Missing Sounds of New York: An Auditory Love Letter to New Yorkers

[The New York Public Library is offering a (free) “immersive experience” that recreates the familiar sounds of the city that are temporarily absent because of the Coronavirus pandemic. This story is from the Library‘s website, where you can listen to the eight tracks. –Matthew]

Missing Sounds of New York: An Auditory Love Letter to New Yorkers

By NYPL Staff
May 1, 2020

The New York we know and love is one click away: cabs honking, pigeons cooing, bike messengers whizzing by, strangers gossiping, the hum of a local library. Anywhere you are can now become the city—all you need is Missing Sounds of New York, The New York Public Library’s new album.

A new immersive experience, the album is a collection of audio landscapes that evoke some of the sounds of New York City. Missing Sounds of New York, a partnership with creative agency Mother New York, is a love letter to NYC, connecting New Yorkers around the familiar sounds of urban life that they love and miss during this unprecedented time of social separation.

Each track uses a combination of sounds to create familiar, ambient canvases on which mini stories are placed: a glass breaking in a bar, a dance performance on the subway, an overly enthusiastic baseball fan. Missing Sounds of New York reminds us of what makes New York so special for so many people.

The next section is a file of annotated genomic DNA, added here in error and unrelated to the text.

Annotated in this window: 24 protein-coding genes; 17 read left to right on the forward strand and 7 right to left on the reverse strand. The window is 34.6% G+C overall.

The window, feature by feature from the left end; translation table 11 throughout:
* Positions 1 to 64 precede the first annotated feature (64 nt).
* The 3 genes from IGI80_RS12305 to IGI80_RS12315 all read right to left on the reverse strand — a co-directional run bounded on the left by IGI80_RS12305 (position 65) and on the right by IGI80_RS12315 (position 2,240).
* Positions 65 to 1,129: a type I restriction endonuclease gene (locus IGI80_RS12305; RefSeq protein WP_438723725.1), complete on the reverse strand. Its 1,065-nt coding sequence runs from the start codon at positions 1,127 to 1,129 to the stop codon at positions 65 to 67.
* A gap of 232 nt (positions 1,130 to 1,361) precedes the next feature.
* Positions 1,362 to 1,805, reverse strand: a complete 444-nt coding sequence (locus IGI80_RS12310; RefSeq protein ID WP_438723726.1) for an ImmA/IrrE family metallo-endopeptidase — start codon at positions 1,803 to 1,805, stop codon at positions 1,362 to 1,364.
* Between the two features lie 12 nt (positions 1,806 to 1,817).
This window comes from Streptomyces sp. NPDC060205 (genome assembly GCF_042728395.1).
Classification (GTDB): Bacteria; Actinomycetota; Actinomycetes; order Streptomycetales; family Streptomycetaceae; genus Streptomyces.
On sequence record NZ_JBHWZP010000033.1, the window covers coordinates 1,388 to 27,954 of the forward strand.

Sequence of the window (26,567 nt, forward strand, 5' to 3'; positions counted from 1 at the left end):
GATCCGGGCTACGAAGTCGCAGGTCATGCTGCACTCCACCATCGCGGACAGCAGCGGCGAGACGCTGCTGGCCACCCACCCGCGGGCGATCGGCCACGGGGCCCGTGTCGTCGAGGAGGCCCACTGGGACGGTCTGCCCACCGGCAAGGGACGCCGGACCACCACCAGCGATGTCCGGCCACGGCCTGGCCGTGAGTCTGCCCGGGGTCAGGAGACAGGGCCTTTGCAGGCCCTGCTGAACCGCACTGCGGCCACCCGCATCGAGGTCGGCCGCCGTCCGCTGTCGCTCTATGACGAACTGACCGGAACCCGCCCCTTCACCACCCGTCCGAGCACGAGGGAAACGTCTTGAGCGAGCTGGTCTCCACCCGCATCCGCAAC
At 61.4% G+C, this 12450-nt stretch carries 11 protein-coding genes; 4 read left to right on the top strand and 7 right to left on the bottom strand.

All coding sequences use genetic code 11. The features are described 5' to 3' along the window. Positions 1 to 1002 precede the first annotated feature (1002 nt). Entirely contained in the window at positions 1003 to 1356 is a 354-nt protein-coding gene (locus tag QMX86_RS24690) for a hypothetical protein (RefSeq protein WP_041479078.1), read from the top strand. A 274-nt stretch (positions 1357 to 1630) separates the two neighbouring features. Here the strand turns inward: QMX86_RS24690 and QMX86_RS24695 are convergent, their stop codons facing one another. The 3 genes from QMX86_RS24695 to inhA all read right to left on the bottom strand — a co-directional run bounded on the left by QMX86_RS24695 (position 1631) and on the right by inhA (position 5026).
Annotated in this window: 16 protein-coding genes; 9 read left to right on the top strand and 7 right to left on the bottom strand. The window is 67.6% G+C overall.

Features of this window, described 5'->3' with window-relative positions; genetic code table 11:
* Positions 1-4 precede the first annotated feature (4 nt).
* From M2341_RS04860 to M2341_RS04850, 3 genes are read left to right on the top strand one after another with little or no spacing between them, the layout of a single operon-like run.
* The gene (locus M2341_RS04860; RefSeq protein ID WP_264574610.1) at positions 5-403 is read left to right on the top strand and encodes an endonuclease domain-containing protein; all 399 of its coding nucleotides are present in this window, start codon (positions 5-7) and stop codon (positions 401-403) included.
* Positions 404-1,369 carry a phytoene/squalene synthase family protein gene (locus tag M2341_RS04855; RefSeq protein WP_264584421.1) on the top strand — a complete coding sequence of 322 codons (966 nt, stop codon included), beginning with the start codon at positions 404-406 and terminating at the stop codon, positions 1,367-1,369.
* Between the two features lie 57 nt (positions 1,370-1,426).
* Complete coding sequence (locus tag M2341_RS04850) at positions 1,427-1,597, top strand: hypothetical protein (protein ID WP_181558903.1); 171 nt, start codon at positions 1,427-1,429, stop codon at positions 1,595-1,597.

Spotify users can head here to listen (listening on Spotify requires using or creating a Spotify account, including free accounts). Or you can take a listen [via links in the original story]!

The Library previously partnered with Mother New York in 2018 on the award-winning Insta Novels project.

All voices and sounds heard on the tracks were compiled from a mix of recorded (with permission) and commercially-sourced audio.

The New York Public Library has offered New Yorkers a vast array of remote, digital programs and services since it temporarily closed its 92 physical locations beginning on Saturday, March 14 to help mitigate the spread of COVID-19. For example, the system has offered digital library cards and over 300,000 e-books to browse, borrow, and read via its e-reader app SimplyE. Among the many other digital resources available remotely are:


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